Two physicians and one nurse were arrested Wednesday over the deaths of four newborns at Ewha Womans University Hospital in Seoul late last year.
Earlier on Friday, the Seoul Metropolitan Police Agency filed an arrest warrant for the pediatric professor, Cho Soo-jin, who was the attending doctor at the neonatal intensive care unit (NICU) at the hospital, another physician Park Eun-ae, and a nurse with six years of working experience, on charges of negligent homicide.
Citing investigation results from the Korea Centers for Disease Control and Prevention and the National Forensic Service, police said the medical staffs broke the rules in preparing lipid nutrients for the babies at the NICU, which caused contamination of the injections with Citrobacter freundi.
“We have applied for arrest warrants for the people who have abused or neglected a wrong practice in serious violation of supervision,” police said.
|Cho Soo-jin (center), a pediatric professor at Ewha Womans University Hospital, enters the Seoul Southern District Court, to receive a warrant review on Tuesday.|
On early Wednesday, the Seoul Southern District Court issued arrest warrants for the two professors and a chief nurse, citing concerns that they might try to destroy evidence unless arrested. The court rejected the request for the arrest warrant for the nurse with six years of work, saying there was no concern for destroying proof or fleeing.
The medical community expressed shock over the court’s decision. Some pointed out that the court, pressured by the public opinion, made an unfair judgment. They said there was no concern that the doctors and nurses at Ewha hospital might destroy evidence or escape, and that judicial justice was missing.
Choo Moo-jin, president of the Korean Medical Association, said he would do his best to prevent any unfair harm to KMA member physicians.
Choi Dae-zip, who recently won the election to become new KMA president said, “The court’s decision ignored the principle of ‘no penalty without a law.’ The court’s decision to arrest the medical staffs who have no possibility of destroying evidence of fleeing was like a witch hunt pressured by the public opinion. Judicial justice was missing.”
Choi added that he was discussing response measures with the Korean Academy of Medical Sciences and the Medical Professors Association of Korea.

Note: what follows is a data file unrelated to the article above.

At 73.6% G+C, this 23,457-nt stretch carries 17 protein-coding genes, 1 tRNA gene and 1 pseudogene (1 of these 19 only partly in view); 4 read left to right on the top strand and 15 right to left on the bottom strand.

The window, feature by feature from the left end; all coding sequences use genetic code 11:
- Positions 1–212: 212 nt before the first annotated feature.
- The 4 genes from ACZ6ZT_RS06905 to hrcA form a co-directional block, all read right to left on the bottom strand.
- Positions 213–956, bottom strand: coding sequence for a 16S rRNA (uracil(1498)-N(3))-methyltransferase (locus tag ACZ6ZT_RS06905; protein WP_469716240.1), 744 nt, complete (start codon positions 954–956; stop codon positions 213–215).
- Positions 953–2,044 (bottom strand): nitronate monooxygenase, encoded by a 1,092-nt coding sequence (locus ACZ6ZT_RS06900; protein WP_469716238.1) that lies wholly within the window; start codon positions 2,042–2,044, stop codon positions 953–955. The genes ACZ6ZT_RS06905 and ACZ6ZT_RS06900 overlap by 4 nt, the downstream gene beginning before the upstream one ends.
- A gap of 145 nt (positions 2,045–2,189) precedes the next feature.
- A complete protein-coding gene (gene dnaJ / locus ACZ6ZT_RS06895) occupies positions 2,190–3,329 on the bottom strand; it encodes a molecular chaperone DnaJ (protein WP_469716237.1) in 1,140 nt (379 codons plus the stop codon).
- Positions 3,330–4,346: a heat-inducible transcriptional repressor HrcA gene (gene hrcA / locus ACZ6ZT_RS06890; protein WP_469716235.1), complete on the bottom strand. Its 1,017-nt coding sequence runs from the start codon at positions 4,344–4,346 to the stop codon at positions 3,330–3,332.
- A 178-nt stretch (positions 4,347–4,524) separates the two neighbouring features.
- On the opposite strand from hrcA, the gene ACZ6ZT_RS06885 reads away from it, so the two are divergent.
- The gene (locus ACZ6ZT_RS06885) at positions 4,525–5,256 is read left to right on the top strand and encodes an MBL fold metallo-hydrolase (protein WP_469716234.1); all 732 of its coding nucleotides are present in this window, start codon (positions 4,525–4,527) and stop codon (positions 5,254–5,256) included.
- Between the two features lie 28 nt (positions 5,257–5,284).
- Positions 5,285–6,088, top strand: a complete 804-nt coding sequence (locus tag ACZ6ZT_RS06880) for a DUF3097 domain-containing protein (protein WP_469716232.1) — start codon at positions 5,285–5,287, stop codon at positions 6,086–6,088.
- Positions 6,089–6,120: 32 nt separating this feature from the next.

The Korean Pediatric Society (KPS) claimed that the judiciary should be responsible for a shortage of medical care caused by the court’s decision.
“Our society has been waiting for the investigation and health authorities to address fundamental problems to prevent such tragic incident. Not to allow such unfortunate event to occur again, the authorities should identify the exact routes of the infection,” the KPS said in a statement. “Based on that, they should improve the medical care for seriously ill patients and infection management. They should not try to close the case just by punishing a few medical staffs.”
Some other physicians said the government and the hospital’s foundation were to blame for making an unreasonable medical service structure. Many others said they felt regretful about being a doctor in a system where people demand doctors take responsibility for unavoidable incidents.
However, Cho Seong-cheol, who represents the group of the victims of the Ewha hospital incident, said the court’s issuing warrants was recognition that the medical staffs breached directions and rules regarding infection.
“It’s absurd that the medical community claims that the medical staffs are not guilty because their actions were not intentional,” Cho said.
Physician groups’ assertion of their innocence is causing a second and third pain for the bereaved family who is living in pain and shock every day due to the death of their babies, Cho added.
On the other hand, physicians’ posting of “RIP, Korea’s Intensive Care Unit” is spreading on the social networking sites including Facebook, after the news of the arrest of the Ewha hospital staffs.
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